Wednesday, September 24, 2014

My Pilgrimage to Bletchley (conclusion)

This post is the conclusion of the preceding one, which please read first.

When I was a student at the School of Oriental and African Studies (SOAS) in London in the late 1940s, my best friend was a linguist named Peter Judd. He was a Natural Bilingual: mother French, father English. But his mother had died while he was very young and he'd been educated in England. So his English was dominant and he'd also learnt the usual grammar school languages: French and Latin, and perhaps Greek or German. By the time I met him, he was doing a PhD in phonetics under the influential linguist J R Firth. But during WWII he was called up for service in the Royal Navy. However, to his surprise, the Navy didn't send him to sea; instead it sent him on a crash course to learn Japanese. He never told me what he did with his Japanese. In the 1940s and for long afterwards it was still secret. Now, at BP, I began to understand.
"After Pearl Harbor… the need for Japanese linguists for military and intelligence work became acute… The War Office [which had previously refused funding for Japanese courses] clamoured for Japanese speakers and SOAS set up a special course for grammar school boys in their last year at school… But SOAS was bombed and the course did not start until May 1942... They also ran a 10-week course in Japanese radio signals."
I used to think that all the work on breaking the Japanese codes had been done by the Americans. While the Germans were developing Enigma, the Japanese had been developing their own machine for their diplomatic codes. The US Army code-named it Purple. The Americans broke into its code by 1940, and the intelligence obtained from it, which they called Magic, became the equivalent of the British Ultra. However, the Japanese used many more totally different codes and ciphers than the Germans during the course of the war, probably 55 in all. The most important of them operationally was their naval code JN25. It was decrypts of JN25 that enabled the Americans to prepare for the Battle of Midway and to shoot down Admiral Yamamoto's plane over the Solomon Islands – this last exploit a terrible blow to Japanese morale.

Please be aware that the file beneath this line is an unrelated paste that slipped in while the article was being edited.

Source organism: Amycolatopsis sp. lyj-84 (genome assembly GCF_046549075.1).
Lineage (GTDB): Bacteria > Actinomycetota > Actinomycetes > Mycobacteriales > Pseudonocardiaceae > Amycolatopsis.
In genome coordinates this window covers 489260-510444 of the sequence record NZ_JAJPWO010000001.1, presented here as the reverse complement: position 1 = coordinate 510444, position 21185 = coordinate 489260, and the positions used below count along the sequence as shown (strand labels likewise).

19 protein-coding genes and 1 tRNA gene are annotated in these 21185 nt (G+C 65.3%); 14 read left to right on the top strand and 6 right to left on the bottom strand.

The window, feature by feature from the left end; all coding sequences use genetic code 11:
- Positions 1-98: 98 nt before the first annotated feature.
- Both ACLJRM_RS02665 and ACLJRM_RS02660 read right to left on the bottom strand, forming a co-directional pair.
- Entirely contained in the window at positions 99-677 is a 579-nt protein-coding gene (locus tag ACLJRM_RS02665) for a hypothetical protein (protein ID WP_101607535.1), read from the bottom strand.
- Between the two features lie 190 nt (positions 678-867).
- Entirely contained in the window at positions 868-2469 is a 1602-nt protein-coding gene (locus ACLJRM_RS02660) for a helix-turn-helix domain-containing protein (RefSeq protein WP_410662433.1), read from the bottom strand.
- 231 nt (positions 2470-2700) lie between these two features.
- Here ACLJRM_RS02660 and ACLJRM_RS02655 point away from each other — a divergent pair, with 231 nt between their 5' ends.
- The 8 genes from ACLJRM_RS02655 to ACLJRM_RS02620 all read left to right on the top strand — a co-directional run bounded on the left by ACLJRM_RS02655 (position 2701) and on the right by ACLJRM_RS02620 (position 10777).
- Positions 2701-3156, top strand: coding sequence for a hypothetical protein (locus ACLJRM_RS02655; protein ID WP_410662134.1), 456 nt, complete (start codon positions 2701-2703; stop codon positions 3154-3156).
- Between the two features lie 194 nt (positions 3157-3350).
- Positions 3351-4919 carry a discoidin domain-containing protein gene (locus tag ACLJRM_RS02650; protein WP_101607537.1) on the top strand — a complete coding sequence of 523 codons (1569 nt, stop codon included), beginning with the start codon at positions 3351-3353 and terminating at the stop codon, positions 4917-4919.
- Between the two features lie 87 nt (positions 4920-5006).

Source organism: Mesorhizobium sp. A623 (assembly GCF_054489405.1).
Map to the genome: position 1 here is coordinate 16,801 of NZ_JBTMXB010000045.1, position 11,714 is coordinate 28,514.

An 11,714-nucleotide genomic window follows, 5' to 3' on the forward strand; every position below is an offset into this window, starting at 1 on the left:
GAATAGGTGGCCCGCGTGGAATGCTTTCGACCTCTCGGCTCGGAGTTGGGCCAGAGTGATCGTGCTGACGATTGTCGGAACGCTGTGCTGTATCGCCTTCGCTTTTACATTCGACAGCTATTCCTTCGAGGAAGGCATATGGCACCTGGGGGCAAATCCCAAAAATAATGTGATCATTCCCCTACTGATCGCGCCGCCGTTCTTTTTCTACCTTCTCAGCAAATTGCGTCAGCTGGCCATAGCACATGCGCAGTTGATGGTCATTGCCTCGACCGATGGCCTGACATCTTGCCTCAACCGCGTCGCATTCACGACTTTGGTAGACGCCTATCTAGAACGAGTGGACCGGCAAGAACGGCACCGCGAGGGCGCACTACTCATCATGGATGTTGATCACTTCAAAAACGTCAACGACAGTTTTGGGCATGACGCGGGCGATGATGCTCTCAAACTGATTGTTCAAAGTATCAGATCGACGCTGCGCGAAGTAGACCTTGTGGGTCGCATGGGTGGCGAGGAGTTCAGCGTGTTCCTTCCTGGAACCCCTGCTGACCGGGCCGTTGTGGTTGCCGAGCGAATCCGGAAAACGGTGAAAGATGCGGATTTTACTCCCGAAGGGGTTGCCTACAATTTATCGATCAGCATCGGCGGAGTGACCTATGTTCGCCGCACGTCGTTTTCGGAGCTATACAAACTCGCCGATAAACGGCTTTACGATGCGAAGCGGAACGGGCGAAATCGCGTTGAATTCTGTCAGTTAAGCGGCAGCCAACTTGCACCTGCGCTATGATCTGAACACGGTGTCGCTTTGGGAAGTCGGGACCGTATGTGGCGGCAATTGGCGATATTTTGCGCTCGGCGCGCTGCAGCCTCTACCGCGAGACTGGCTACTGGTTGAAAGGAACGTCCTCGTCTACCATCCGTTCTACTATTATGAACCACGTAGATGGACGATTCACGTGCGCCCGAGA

But the British too worked on JN25, and Hut 7 at BP also had a section that worked on Japanese Army Air Force Codes. The British had their own reasons. Large pieces of what was then still the British Empire lay in the Pacific theatre of war. Thus it was JN25 decrypts that gave them warning of a Japanese attack on the British fleet at Colombo, which was intended to be another Pearl Harbor.
"HMS Anderson was the Intelligence Unit of the Eastern Fleet's Headquarters at Colombo, linked to Bletchley Park. They were working one sultry afternoon in Colombo on a message that described plans for a massive attack somewhere. Then they spelt out the name of the place that was to be clobbered – KO-RO-N-BO. An electric shock ran through the up-to-then relaxed office."
Admiral Somerville moved his fleet out of Colombo in time.

The intercept stations

Most of the enemy communications traffic was transmitted by shortwave radio. That was the Achilles heel that made it possible to intercept it. But shortwave has serious limitations, not only in its geographical range but also because its quality varies according to the time of day. To maintain constant surveillance, many radio monitoring posts were needed and some of them had to be moved around as the Japanese advanced. Thus, as we have just seen in the Colombo example, BP was more than BP itself. It was the coordinating centre of a far-flung web of outstations and listening posts. There was more to BP than meets the visitor's eye.

Having absorbed as much as we could of BP in one day, we pilgrims retired to a good meal at the Three Trees in Milton Keynes. It's typical of a current trend in England: an old pub turned comfortable restaurant. Seventy years on and no reminder of the astute heroism we had been witnessing down the road. To sum up, if you're in London with a day to spare and you're interested in the history of cryptology, computers, translation or WW2, don't miss Bletchley Park.

Sue Jarvis. Japanese Codes. New Edition. Report 6. National Codes Centre, Bletchley Park Trust, 2009.

Hugh Denham. Codebreakers. Edited by F. H. Hinsley and A. Stripp. Oxford University Press, 1993.

Michael Smith. The Emperor's Codes: Bletchley Park's Role In Breaking Japan's Secret Cyphers. Penguin, 2010.

Flowerdown, Hampshire, UK listening station. It was linked to BP and was bombed twice in one week.

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